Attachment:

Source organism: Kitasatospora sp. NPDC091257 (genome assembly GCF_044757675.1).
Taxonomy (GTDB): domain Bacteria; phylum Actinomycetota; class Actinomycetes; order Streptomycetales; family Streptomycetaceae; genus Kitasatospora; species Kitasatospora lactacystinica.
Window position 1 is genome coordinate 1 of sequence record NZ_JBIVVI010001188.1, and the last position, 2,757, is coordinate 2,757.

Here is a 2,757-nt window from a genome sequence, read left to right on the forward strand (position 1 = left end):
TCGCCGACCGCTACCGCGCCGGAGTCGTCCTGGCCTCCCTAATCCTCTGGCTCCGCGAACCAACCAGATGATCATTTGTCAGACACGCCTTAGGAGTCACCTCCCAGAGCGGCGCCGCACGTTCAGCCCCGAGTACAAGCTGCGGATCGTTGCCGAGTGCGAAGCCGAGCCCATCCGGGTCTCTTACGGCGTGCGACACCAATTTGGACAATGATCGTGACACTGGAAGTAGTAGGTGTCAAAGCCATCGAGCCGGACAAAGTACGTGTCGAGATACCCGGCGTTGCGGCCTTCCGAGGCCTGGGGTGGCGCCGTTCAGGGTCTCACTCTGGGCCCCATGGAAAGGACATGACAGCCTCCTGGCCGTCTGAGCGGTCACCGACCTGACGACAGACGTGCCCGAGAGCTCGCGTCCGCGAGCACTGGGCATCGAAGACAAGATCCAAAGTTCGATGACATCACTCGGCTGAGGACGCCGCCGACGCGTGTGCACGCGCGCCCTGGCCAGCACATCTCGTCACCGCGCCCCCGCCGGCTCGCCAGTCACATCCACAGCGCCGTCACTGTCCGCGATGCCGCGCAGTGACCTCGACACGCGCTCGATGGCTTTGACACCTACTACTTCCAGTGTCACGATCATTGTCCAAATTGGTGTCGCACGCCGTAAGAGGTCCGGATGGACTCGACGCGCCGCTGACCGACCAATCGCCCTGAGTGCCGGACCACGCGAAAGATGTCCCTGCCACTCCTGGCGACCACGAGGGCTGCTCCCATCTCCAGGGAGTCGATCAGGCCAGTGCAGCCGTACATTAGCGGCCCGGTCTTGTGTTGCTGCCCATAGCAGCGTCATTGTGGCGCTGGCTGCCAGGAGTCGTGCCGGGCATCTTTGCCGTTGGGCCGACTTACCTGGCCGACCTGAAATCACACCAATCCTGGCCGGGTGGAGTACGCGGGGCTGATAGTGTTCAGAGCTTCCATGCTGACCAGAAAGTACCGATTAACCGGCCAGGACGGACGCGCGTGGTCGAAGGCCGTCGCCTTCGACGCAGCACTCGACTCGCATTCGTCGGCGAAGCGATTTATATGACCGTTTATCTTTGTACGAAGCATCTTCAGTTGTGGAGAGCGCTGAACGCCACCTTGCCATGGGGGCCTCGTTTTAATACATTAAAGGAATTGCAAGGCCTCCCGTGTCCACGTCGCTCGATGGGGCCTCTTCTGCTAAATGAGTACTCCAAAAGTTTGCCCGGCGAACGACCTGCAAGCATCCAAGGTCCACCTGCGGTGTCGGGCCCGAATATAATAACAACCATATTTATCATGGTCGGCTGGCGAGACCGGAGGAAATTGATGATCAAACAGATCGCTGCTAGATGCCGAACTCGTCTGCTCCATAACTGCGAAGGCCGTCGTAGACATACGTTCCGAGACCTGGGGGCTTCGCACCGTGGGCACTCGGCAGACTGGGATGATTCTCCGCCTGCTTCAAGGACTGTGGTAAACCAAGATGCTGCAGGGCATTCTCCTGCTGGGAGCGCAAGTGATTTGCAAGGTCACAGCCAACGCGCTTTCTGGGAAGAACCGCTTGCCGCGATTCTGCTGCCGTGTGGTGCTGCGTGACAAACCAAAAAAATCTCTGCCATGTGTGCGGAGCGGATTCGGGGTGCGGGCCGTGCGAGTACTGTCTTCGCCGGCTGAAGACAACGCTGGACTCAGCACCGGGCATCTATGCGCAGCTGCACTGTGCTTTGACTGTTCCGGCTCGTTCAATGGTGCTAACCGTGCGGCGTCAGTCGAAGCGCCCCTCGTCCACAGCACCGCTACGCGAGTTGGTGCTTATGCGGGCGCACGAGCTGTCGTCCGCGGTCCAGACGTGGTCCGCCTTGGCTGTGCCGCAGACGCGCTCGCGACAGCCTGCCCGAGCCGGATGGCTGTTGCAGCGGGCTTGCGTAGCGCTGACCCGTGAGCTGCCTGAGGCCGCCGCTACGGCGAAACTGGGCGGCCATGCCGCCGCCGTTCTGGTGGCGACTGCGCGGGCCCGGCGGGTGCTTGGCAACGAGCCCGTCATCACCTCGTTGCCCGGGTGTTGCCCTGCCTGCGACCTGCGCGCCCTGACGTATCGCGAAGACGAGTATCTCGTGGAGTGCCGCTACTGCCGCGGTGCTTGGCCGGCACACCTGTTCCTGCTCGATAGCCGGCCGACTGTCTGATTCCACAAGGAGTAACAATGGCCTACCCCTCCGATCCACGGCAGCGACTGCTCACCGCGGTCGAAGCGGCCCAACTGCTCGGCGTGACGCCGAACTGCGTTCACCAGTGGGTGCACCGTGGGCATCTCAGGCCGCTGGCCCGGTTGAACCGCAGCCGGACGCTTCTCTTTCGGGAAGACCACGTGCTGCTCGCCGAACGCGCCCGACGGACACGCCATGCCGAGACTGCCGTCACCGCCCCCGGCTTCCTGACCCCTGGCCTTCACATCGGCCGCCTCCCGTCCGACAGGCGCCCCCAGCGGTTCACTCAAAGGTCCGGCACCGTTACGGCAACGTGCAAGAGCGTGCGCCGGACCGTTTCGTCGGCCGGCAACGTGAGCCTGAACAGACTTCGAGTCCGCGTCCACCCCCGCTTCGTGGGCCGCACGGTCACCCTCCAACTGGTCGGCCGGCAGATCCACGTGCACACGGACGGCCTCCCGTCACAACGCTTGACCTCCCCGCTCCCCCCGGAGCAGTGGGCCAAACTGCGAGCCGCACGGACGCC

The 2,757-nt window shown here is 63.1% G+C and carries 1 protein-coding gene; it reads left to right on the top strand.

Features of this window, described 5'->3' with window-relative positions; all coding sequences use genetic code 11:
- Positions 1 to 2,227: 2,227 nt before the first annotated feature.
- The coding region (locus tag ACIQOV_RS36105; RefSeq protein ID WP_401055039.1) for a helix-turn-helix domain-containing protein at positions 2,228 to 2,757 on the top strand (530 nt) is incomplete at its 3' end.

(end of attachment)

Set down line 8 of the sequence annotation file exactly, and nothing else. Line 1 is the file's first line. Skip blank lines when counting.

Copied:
- Positions 1 to 2,227: 2,227 nt before the first annotated feature.